“Data mining” is all the rave in this era of Big Data. To successfully mine your data, though, it’s important first to “mind your data.” As your financial aid decisions start to go out the door to parents, how deeply have you thought about how to assess and measure what comes back to you?
After all, you’ve made your aid decisions to achieve a certain set of objectives to help fulfill your enrollment management needs: educational access, economic diversity, revenue generation, community building, and more. Are you poised to determine how your outcomes reflect the main goals you set? Are you prepared to understand how your financial aid spending helped to make those goals achievable? Can you depict where your resources or policies fell short, leaving specific goals unreachable?
What are the key data to track for both short- and long-term evaluation that is critical to your planning for the future? Here are just some of the statistics and data that schools track for internal assessment and external reporting for various audiences.
Know the Basics
- Percentage of enrolled students receiving financial aid
- Percentage of budget and of tuition allocated to financial aid
- Overall tuition discount rate
- Number of students granted financial aid
- Average financial-aid award per recipient
- Total amount of financial aid awarded
- Tuition revenue generated by recipients
Know your applicants and your recipients
- Profile of financial aid applicants (typical family size, income, home equity, net worth etc)
- Percentage of applicants not qualifying for aid
- Profile of financial aid recipients (How does this differ from the typical applicant profile?)
- Number/percent of applicants and recipients by:
- Grade level
- Income range
- Gender or sex
- Percentage of financial need met (for recipients)
- ZIP codes
Know your non-enrollees
- Profile and percentage of non-returning families that cite financial reasons for leaving the school
- Profile and percentage of financial aid applicants who did not accept your admission or financial aid offer
Reporting data like these on an annual basis, however, is only part of the battle. It is equally important to build a longitudinal database of statistics. Analyzing these data over time will yield a broader picture of changes to help answer key questions such as: How has the school’s commitment to aid kept pace with tuition increases? How has the applicant pool changed over the years and what implications does that hold for us? Are we positioned to meet the evolving demands on the financial aid budget? Are we making progress in extending opportunity to a wider variety of families? Given historical patterns, where will we be in five or ten years? Is that where we want to be? Are our trends in step with, ahead of, or lagging our competitor schools or other benchmark groups?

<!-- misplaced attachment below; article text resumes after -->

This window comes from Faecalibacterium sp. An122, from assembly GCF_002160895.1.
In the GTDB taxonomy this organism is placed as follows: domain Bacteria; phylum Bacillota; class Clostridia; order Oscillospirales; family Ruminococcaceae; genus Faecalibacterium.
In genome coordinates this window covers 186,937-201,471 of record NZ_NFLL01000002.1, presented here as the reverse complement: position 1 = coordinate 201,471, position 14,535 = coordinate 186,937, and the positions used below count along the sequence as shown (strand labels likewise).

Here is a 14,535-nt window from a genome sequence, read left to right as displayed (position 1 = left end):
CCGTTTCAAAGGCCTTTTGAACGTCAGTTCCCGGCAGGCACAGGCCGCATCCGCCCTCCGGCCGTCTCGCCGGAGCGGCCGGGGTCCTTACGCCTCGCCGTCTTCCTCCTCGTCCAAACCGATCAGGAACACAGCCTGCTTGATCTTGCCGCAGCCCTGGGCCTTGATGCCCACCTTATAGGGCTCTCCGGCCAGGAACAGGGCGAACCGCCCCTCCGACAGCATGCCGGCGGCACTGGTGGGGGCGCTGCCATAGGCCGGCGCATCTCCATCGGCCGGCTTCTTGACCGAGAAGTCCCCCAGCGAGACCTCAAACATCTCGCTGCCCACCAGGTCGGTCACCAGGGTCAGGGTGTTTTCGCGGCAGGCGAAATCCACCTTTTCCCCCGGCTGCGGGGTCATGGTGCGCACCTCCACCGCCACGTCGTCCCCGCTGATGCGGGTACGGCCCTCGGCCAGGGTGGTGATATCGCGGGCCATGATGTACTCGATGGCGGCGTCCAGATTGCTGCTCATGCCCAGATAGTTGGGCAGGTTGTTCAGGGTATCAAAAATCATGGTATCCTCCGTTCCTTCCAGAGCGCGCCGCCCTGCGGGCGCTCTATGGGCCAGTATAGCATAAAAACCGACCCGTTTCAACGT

As the award decisions get in the hands of your applicants, think about the data you need to track and take steps now to build, review, or refresh the reports you’ve built in School Portal to be in good position to start analyzing your data as soon as families return their enrollment contracts. Be sure that indicators and statuses for your applicants (such as enrollment status, race/ethnicity, etc.) are accurate and complete to aid in filtering and sorting your data for more precise profiles of the various segments of your population. Making sure each student’s record is as clean as possible now will make it easier to get the exact views you need when it’s time to run reports.
In addition to using School Portal reporting features to depict your own outcomes, be sure to use NAIS’s DASL (Data Analysis for School Leadership) tools online to find benchmark results for schools like yours across the nation on key tuition and financial aid markers. Use preset groups of schools to compare yourself against or customize groups based on your own needs.
A key skill of the effective financial aid professional is the ability to track and assess short- and long-term views of data and statistics in support of strategic enrollment management. In today’s dynamic political, competitive, and economic climate, it is increasingly critical for leaders like you to devote needed resources to be intentional about measuring your program’s success and goals attainment. Now’s the time to mind your data for the best data mining of what your outcomes mean for your school.